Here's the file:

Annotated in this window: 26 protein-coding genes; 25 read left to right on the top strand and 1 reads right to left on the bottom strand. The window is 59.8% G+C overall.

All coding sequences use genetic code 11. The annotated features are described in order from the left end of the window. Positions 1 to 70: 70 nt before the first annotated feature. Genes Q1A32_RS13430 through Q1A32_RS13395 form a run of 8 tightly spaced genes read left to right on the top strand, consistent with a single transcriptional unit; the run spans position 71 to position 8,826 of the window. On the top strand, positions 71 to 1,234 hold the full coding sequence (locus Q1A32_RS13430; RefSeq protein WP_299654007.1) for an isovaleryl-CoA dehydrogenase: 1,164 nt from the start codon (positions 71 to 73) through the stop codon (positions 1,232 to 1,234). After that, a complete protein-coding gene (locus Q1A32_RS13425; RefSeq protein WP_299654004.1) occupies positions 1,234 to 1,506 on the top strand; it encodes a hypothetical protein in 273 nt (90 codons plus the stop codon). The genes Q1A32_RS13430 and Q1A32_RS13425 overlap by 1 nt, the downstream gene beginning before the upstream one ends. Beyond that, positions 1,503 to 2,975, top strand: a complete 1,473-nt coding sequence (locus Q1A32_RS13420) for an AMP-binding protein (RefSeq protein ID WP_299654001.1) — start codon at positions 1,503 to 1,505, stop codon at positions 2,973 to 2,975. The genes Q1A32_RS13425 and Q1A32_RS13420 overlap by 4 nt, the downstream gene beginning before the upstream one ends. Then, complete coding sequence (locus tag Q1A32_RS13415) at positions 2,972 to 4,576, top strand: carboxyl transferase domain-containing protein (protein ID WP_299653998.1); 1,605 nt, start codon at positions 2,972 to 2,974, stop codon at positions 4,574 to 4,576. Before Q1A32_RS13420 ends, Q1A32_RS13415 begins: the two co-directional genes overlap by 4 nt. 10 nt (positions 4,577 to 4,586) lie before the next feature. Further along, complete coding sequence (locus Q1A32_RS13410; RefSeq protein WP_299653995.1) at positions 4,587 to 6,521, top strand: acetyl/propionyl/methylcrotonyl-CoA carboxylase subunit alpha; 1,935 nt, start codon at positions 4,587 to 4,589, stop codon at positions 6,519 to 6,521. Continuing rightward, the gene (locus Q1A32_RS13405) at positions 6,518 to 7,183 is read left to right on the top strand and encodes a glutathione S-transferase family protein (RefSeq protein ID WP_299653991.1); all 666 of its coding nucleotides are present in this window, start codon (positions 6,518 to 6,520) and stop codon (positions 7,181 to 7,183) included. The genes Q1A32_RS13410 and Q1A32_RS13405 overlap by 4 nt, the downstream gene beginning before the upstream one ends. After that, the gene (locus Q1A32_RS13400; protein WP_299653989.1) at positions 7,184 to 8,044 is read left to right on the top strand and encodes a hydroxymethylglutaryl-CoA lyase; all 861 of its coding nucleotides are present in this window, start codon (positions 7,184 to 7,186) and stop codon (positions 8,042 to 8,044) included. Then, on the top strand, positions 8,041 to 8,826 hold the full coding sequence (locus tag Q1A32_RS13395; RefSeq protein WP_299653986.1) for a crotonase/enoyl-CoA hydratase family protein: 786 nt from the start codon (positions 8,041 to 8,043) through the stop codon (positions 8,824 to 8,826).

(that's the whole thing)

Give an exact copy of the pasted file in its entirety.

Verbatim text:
Annotated in this window: 26 protein-coding genes; 25 read left to right on the top strand and 1 reads right to left on the bottom strand. The window is 59.8% G+C overall.

All coding sequences use genetic code 11. The annotated features are described in order from the left end of the window. Positions 1 to 70: 70 nt before the first annotated feature. Genes Q1A32_RS13430 through Q1A32_RS13395 form a run of 8 tightly spaced genes read left to right on the top strand, consistent with a single transcriptional unit; the run spans position 71 to position 8,826 of the window. On the top strand, positions 71 to 1,234 hold the full coding sequence (locus Q1A32_RS13430; RefSeq protein WP_299654007.1) for an isovaleryl-CoA dehydrogenase: 1,164 nt from the start codon (positions 71 to 73) through the stop codon (positions 1,232 to 1,234). After that, a complete protein-coding gene (locus Q1A32_RS13425; RefSeq protein WP_299654004.1) occupies positions 1,234 to 1,506 on the top strand; it encodes a hypothetical protein in 273 nt (90 codons plus the stop codon). The genes Q1A32_RS13430 and Q1A32_RS13425 overlap by 1 nt, the downstream gene beginning before the upstream one ends. Beyond that, positions 1,503 to 2,975, top strand: a complete 1,473-nt coding sequence (locus Q1A32_RS13420) for an AMP-binding protein (RefSeq protein ID WP_299654001.1) — start codon at positions 1,503 to 1,505, stop codon at positions 2,973 to 2,975. The genes Q1A32_RS13425 and Q1A32_RS13420 overlap by 4 nt, the downstream gene beginning before the upstream one ends. Then, complete coding sequence (locus tag Q1A32_RS13415) at positions 2,972 to 4,576, top strand: carboxyl transferase domain-containing protein (protein ID WP_299653998.1); 1,605 nt, start codon at positions 2,972 to 2,974, stop codon at positions 4,574 to 4,576. Before Q1A32_RS13420 ends, Q1A32_RS13415 begins: the two co-directional genes overlap by 4 nt. 10 nt (positions 4,577 to 4,586) lie before the next feature. Further along, complete coding sequence (locus Q1A32_RS13410; RefSeq protein WP_299653995.1) at positions 4,587 to 6,521, top strand: acetyl/propionyl/methylcrotonyl-CoA carboxylase subunit alpha; 1,935 nt, start codon at positions 4,587 to 4,589, stop codon at positions 6,519 to 6,521. Continuing rightward, the gene (locus Q1A32_RS13405) at positions 6,518 to 7,183 is read left to right on the top strand and encodes a glutathione S-transferase family protein (RefSeq protein ID WP_299653991.1); all 666 of its coding nucleotides are present in this window, start codon (positions 6,518 to 6,520) and stop codon (positions 7,181 to 7,183) included. The genes Q1A32_RS13410 and Q1A32_RS13405 overlap by 4 nt, the downstream gene beginning before the upstream one ends. After that, the gene (locus Q1A32_RS13400; protein WP_299653989.1) at positions 7,184 to 8,044 is read left to right on the top strand and encodes a hydroxymethylglutaryl-CoA lyase; all 861 of its coding nucleotides are present in this window, start codon (positions 7,184 to 7,186) and stop codon (positions 8,042 to 8,044) included. Then, on the top strand, positions 8,041 to 8,826 hold the full coding sequence (locus tag Q1A32_RS13395; RefSeq protein WP_299653986.1) for a crotonase/enoyl-CoA hydratase family protein: 786 nt from the start codon (positions 8,041 to 8,043) through the stop codon (positions 8,824 to 8,826).